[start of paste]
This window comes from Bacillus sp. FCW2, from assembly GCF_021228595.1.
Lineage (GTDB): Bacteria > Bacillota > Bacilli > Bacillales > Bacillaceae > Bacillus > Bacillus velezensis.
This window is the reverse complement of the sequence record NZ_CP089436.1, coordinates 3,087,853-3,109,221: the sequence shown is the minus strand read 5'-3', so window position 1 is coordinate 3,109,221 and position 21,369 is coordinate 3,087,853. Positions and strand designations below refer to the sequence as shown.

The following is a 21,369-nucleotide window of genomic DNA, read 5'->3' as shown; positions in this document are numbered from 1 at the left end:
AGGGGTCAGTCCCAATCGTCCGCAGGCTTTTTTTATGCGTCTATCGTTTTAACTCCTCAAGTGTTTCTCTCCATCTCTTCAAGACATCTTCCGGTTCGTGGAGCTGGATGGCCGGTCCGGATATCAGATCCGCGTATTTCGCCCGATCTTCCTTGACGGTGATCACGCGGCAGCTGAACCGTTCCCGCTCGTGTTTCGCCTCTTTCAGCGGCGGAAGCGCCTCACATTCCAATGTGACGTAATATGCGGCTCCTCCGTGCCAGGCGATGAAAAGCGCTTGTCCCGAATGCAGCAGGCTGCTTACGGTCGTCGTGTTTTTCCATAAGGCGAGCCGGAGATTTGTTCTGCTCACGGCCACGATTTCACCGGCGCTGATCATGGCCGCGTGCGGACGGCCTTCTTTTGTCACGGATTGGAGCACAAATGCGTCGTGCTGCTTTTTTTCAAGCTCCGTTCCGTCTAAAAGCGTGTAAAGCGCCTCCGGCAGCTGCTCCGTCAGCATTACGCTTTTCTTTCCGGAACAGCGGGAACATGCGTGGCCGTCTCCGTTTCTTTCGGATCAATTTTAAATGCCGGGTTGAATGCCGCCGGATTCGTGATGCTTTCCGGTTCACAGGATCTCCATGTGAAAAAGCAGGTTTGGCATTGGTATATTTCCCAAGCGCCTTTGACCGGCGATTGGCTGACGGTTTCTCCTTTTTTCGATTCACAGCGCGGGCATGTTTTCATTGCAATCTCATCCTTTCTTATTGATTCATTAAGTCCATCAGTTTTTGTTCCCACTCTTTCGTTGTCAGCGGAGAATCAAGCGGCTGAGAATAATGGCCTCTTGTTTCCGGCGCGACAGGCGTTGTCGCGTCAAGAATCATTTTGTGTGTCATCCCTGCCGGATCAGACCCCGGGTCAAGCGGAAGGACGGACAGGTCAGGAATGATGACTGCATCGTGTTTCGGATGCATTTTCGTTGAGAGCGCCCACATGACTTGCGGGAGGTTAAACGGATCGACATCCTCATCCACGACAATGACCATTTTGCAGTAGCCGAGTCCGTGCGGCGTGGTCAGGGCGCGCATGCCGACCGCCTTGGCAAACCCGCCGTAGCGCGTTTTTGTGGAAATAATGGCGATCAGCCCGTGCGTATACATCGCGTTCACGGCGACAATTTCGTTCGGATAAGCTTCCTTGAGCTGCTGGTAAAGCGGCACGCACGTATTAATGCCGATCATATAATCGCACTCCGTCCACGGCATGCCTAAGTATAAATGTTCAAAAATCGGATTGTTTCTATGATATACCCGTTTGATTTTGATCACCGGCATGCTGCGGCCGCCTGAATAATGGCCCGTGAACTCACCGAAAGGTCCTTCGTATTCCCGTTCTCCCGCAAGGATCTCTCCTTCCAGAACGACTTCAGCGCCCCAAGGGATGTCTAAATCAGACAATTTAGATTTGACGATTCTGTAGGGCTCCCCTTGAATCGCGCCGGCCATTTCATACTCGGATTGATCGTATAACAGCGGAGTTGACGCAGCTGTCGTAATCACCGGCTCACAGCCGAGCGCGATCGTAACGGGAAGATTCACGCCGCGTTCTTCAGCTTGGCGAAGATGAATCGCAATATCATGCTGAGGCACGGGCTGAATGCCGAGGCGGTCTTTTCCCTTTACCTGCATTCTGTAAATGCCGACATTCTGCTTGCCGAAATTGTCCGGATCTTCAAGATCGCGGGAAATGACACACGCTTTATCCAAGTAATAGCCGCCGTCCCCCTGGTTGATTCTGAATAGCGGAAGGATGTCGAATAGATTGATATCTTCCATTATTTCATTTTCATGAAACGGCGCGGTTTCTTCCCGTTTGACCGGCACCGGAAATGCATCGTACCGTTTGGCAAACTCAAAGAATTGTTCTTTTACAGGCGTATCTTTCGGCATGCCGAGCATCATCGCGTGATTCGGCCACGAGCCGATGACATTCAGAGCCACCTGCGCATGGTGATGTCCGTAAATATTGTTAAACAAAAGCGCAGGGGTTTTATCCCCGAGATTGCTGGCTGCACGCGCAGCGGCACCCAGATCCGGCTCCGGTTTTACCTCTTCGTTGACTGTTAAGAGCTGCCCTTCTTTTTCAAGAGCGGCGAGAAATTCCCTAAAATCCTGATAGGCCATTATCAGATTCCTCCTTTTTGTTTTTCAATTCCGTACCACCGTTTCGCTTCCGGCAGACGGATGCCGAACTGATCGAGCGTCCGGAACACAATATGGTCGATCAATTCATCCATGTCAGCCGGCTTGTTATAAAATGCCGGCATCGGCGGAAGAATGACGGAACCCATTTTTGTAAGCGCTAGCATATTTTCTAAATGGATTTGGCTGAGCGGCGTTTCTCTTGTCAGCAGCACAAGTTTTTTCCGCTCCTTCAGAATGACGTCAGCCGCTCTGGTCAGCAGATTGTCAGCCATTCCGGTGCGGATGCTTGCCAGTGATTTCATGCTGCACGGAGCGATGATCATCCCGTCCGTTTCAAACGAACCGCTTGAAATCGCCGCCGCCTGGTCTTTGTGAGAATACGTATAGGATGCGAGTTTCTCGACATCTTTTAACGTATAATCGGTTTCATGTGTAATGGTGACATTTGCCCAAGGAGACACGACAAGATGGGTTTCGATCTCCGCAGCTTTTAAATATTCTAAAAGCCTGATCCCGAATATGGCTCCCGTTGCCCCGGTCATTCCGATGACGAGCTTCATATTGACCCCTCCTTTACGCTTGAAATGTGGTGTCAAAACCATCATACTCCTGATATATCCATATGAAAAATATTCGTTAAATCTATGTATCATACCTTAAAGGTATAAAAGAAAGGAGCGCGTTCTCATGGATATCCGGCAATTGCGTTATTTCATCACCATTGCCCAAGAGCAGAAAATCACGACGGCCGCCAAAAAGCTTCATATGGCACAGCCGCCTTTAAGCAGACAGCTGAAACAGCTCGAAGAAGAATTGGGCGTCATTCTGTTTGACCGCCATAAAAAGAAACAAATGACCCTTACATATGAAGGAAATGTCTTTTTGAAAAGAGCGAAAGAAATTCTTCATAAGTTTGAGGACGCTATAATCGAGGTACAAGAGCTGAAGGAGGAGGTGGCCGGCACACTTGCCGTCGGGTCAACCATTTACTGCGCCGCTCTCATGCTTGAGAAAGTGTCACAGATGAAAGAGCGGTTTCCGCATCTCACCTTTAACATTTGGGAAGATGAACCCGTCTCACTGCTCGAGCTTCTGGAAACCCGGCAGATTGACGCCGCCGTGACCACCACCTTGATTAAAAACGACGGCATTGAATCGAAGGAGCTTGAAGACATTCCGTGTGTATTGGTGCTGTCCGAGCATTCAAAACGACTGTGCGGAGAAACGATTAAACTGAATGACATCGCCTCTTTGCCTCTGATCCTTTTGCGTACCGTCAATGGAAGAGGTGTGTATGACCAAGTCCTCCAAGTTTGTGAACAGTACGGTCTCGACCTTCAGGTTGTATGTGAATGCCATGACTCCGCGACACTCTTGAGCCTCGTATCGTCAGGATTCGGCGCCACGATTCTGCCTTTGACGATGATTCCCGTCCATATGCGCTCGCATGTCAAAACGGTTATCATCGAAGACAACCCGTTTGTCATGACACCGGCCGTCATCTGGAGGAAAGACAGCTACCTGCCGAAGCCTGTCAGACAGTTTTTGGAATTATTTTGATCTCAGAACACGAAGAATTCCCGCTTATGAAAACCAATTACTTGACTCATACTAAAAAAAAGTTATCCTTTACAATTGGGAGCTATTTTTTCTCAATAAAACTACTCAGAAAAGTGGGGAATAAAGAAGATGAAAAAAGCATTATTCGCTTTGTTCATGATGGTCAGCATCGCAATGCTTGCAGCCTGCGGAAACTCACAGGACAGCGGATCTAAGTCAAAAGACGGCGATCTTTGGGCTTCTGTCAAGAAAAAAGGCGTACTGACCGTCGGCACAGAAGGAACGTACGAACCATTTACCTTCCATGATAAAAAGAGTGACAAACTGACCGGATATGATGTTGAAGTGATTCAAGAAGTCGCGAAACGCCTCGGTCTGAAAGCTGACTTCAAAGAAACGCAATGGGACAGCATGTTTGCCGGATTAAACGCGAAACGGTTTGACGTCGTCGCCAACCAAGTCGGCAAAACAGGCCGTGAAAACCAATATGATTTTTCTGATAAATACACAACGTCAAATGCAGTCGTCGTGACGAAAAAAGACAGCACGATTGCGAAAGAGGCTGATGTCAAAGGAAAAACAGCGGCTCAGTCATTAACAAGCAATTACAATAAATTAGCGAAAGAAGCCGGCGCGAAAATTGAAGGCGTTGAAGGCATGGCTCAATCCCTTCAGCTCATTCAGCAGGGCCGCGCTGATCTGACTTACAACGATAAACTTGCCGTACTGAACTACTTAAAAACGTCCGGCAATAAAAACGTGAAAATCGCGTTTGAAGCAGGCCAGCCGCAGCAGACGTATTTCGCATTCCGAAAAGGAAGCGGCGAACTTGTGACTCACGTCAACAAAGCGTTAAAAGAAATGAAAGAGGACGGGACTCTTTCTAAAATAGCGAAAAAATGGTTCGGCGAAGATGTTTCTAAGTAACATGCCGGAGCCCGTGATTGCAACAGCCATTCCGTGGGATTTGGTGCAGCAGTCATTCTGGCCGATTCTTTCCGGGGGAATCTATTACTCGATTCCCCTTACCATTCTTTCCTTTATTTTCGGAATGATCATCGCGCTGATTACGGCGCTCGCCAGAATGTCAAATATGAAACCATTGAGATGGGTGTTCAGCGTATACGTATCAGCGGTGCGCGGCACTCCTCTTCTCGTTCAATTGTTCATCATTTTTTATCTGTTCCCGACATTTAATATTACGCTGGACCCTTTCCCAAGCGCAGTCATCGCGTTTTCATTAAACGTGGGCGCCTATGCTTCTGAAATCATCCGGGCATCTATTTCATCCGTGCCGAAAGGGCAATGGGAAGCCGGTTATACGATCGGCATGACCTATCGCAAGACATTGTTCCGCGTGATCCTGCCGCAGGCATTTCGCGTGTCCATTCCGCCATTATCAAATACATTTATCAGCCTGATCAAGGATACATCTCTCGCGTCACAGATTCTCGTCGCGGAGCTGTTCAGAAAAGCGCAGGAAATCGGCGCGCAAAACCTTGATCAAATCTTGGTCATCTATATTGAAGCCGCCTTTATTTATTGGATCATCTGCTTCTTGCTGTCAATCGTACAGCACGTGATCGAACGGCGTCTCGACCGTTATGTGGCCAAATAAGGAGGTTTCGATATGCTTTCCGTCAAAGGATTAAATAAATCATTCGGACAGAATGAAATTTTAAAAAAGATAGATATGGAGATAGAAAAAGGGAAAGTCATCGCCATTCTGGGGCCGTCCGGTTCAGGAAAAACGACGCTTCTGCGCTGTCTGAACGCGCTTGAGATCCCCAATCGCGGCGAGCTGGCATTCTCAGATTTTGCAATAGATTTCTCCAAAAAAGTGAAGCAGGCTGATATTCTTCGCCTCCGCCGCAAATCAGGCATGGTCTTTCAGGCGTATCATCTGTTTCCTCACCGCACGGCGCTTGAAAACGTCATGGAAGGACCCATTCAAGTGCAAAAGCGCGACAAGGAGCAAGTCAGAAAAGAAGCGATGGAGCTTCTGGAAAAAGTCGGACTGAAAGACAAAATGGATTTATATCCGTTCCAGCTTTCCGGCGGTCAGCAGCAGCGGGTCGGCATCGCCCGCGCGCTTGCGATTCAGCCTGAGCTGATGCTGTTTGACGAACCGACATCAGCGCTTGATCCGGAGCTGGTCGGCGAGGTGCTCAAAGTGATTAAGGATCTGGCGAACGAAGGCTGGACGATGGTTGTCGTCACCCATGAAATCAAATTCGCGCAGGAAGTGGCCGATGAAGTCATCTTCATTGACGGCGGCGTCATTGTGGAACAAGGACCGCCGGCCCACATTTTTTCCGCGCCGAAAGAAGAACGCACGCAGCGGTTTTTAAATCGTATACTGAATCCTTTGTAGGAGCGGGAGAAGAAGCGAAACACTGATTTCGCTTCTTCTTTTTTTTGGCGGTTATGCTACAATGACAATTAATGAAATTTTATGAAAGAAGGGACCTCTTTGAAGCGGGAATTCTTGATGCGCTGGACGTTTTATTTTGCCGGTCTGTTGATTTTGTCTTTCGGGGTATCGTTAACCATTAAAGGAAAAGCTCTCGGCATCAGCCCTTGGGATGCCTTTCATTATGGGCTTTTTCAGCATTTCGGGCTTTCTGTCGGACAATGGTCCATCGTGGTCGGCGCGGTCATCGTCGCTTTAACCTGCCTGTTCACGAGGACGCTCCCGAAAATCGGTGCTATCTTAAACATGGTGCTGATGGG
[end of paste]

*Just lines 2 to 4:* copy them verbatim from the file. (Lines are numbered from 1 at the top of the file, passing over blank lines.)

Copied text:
Lineage (GTDB): Bacteria > Bacillota > Bacilli > Bacillales > Bacillaceae > Bacillus > Bacillus velezensis.
This window is the reverse complement of the sequence record NZ_CP089436.1, coordinates 3,087,853-3,109,221: the sequence shown is the minus strand read 5'-3', so window position 1 is coordinate 3,109,221 and position 21,369 is coordinate 3,087,853. Positions and strand designations below refer to the sequence as shown.

The following is a 21,369-nucleotide window of genomic DNA, read 5'->3' as shown; positions in this document are numbered from 1 at the left end: